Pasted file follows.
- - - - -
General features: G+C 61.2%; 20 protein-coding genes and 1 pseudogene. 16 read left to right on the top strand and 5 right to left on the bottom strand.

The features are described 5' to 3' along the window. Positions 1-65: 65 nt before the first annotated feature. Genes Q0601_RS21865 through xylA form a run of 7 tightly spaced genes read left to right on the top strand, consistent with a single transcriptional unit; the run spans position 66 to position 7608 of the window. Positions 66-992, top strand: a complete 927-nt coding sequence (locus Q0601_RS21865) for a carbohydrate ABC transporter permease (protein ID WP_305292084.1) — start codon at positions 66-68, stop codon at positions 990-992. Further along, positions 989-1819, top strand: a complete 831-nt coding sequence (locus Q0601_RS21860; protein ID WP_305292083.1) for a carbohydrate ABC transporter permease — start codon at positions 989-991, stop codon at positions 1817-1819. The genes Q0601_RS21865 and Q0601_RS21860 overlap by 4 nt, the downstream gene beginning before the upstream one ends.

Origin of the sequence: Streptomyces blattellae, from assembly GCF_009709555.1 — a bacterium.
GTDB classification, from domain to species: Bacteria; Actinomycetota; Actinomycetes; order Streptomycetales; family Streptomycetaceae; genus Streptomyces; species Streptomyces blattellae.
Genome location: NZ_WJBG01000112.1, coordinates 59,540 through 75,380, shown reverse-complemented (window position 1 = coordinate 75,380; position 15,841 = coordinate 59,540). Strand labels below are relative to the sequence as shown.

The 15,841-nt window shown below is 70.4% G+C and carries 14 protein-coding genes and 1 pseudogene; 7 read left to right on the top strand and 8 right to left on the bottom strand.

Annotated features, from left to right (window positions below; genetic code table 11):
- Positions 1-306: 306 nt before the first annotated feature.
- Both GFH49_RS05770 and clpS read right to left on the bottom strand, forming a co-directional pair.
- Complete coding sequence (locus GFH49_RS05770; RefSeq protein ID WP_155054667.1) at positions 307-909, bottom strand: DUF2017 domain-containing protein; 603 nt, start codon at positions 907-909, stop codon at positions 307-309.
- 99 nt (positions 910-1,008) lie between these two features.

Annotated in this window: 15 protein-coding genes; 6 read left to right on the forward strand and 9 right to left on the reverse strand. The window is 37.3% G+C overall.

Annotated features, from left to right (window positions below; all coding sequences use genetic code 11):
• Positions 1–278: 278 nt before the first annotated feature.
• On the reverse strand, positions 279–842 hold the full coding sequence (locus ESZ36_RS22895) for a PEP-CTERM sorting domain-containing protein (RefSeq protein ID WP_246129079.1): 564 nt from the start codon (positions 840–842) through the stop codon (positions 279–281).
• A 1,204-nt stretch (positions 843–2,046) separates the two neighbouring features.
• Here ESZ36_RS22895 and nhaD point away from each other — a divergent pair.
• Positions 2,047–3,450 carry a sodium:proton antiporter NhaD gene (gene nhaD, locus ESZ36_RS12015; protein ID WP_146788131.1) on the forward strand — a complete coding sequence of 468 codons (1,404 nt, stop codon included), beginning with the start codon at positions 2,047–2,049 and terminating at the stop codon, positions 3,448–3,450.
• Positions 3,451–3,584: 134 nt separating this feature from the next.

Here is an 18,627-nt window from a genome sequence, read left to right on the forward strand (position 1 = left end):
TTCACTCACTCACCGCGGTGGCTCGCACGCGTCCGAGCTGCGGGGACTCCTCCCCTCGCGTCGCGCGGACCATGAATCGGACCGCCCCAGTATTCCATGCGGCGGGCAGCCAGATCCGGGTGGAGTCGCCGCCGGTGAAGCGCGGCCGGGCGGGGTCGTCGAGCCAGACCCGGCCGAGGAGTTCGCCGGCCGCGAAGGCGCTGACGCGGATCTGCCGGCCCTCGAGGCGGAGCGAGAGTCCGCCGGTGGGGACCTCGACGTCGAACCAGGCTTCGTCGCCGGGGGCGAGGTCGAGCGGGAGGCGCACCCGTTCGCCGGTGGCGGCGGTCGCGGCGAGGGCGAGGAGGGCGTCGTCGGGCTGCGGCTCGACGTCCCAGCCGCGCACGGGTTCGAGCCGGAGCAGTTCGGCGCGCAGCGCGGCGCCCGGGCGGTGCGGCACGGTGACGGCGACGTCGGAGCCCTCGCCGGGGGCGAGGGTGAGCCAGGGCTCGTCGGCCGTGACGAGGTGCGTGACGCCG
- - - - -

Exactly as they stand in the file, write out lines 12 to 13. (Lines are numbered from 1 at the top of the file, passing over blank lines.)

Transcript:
Annotated in this window: 15 protein-coding genes; 6 read left to right on the forward strand and 9 right to left on the reverse strand. The window is 37.3% G+C overall.

Annotated features, from left to right (window positions below; all coding sequences use genetic code 11):